Just making a bigger X-Wing was only part of the project. We started with Studio Scale replicas, then were going to make it bigger, yes – but as Jason says – just making it bigger as-is would make it look like a toy. We needed to up-detail the bigger model to make it feel comfortable in its new skin.
Jason lead the way; detailing the rear collage and setting the tone for other bits. He took the rear plate into Rhino and started tweaking and adding things. Stripping bits and replacing them with other bits.
The goal was clear; to add things in such a away that at a distance, the highlights and shadows of the greebles, detail, and form would read the same as the 1/24th, however, upon getting closer – zooming in, if you will – you’d see things that maybe were lost to soft focus.
It took me a while to get a “feel” for this art. I was in uncharted waters. Suddenly this went from replicate to design. This new dimension has been quite entertaining.
First up was the Airfix Saturn V bodies on the engine nacelles. This was a good starting exercise because it made me think differently about what up-detailing really means.
The Airfix part has 42 “shingles” around the front and rear quarters of the tube. These faceted forms were injection molding short-hand for a much richer corrugated detail seen on the Saturn V. We thought reintroducing the corrugated feature would be a nice way to add richness. Forty-two facets, forty-two corrugated ribs, right?
But it didn’t work. The up-and-down shape of the ribs added extra highlights and shadows to the form that made the features feel denser, not just more detailed. This wouldn’t pass the at a distance test. We’d have to halve the number of ribs because each rib was both a crest and trough.
Twenty-two ribs felt more like the original. Different, but similar, and it worked at a distance like we wanted. We kept CAD of 1/24th scale X-Wing parts at 2x in our working files for reference to constantly compare the visual fidelity of what was being invented for the bigger model.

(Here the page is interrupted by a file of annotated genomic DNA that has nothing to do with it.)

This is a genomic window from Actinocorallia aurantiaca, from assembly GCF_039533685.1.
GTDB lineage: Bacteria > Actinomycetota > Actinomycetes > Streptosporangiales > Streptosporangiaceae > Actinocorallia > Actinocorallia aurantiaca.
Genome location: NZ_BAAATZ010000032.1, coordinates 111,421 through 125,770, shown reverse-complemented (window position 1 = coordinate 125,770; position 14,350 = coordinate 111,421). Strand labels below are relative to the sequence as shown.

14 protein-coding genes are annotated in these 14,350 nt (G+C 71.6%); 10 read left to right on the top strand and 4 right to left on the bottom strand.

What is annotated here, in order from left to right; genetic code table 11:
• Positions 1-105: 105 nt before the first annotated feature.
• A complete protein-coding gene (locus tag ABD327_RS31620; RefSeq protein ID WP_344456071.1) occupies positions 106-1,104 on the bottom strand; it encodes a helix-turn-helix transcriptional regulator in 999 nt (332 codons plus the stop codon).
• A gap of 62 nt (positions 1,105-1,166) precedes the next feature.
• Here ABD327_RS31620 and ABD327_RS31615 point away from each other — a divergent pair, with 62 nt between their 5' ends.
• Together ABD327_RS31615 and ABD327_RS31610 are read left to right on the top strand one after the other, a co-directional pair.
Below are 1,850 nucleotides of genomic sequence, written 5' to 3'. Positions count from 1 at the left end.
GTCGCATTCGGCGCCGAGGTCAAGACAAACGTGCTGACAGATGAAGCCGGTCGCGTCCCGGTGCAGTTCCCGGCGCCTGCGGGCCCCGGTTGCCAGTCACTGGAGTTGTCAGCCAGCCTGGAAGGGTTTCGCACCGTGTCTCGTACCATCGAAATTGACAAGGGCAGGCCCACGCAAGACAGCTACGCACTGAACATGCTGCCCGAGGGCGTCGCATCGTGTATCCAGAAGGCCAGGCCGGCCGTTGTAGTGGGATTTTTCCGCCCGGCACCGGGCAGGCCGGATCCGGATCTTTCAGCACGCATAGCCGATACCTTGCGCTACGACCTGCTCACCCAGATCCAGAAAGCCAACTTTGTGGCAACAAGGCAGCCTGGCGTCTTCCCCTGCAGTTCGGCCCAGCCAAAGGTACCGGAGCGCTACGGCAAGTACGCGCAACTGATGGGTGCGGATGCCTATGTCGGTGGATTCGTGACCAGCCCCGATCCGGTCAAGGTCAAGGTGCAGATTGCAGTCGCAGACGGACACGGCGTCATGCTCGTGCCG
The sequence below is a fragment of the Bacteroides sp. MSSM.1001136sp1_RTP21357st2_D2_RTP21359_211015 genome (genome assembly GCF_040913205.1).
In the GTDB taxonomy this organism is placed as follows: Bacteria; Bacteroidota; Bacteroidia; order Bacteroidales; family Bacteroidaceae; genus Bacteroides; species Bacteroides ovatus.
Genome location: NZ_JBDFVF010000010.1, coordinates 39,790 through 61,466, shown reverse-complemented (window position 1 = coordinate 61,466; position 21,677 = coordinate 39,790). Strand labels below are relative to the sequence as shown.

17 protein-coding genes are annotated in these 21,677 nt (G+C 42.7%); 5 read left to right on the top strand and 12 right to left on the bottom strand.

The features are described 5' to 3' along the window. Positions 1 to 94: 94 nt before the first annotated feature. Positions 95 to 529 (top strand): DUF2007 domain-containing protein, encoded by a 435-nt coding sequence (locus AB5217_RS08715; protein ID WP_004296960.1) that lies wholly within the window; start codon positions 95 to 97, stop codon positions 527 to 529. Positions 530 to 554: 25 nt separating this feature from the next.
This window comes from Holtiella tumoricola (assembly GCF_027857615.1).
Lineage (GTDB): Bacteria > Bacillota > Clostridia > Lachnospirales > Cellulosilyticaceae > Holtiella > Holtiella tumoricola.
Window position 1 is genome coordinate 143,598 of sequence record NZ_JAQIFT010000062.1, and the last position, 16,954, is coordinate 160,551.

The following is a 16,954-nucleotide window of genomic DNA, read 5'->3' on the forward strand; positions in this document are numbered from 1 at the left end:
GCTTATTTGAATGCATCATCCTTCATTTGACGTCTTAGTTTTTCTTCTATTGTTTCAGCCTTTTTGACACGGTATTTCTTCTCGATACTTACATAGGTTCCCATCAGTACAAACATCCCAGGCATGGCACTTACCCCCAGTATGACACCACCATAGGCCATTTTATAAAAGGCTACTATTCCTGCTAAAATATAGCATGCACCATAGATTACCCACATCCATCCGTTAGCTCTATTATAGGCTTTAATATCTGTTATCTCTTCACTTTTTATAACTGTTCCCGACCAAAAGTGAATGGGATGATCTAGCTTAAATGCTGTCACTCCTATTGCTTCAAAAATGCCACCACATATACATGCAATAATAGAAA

The next part would be from the Revell 1/32 US McDonnell Douglas Phantom II. The thrust nozzles from this kit were under-detailed to begin with, and would be doubly so at 2x (I know math!). We looked a lot of real-world J-79 nozzles to gain inspiration. But these 1/32 nozzles were on a 1/24th scale model being scaled up-to 1/12. Just going straight 1/32 at 2x would feel oddly delicate. So we needed to make the details a bit beefier than what we saw in real-world reference photos of Phantom aircraft. Also, this is Incom, not McDonnell Douglas. Ha.
The Revell Phantom J-79 engines make-up the main gnarly-looking part of the X-Wing engine. At 1/32 scale they aren’t bad detail-wise and work pretty well at double the scale. The main things were that A) the actuator rods that run down the length could have more detail and should “float” off the main housing more, and B) the ILM versions were spliced together from two back-halves – making them oddly mirrored, but yet not really – so we wanted to make the engines feel less like they were cut from the same part, and more like they were intentionally one-piece, front-to-back.
All together, Saturn + Phantom, things were looking pretty tight.
According to the Incredible Cross-Sections of Star Wars: The Ultimate Guide to Star Wars Vehicles and Spacecraft, the T-65B X-Wing fighter utilizes differential thrust from its four powerful fusial ion engines. High-mass electromagnetic gyroscopes in each of its forward-facing retro-thrusters add a turning effect that helps to swing the ship in tight curves. Precise bursts of of retro-thrust fire forward through the turbine nozzles to add further control.
Or something like that. But they also have a cool diagram of the engine. In particular, the front part – which looks like an intake, but is actually a retro-thrust nozzle. They did a good job a making sure that the front part of the engine didn’t look like it was housing spinning turbines like we’d see in this end of our galaxy. We didn’t want to make that same mistake (ahem T-70).
We’ve seen similar cross-sections of X-Wing engines in a variety of books and blueprints – but not in the models. The Studio Scale models are just flat-bottomed cylinders. Clearly this was a 1/12 scale opportunity to pay homage to these other interpretations.
In the spirit of adding detail, but not new features, this pushes those boundaries – but the overall effect is subtle when seen in the bigger context. It also evokes the spirit of the dragsters these ships are meant to be.
Designed for being made
Of course, we weren’t CAD-ing all this just for pretty pictures. We are thinking about how to make this stuff for real. The last part of the engine design was to do the basic part break-ups to be printed and assembled. This cross-section shows how we planned to tackle the engine builds starting with an aluminum backbone to keep the whole thing from sagging, and Neo-pixel light rings that can be animated for display.
The whole thing is built around a 22 mm Aluminum tube. The rear nozzles are about 60 mm in diameter – that’s like a can of Coke. They are monsters.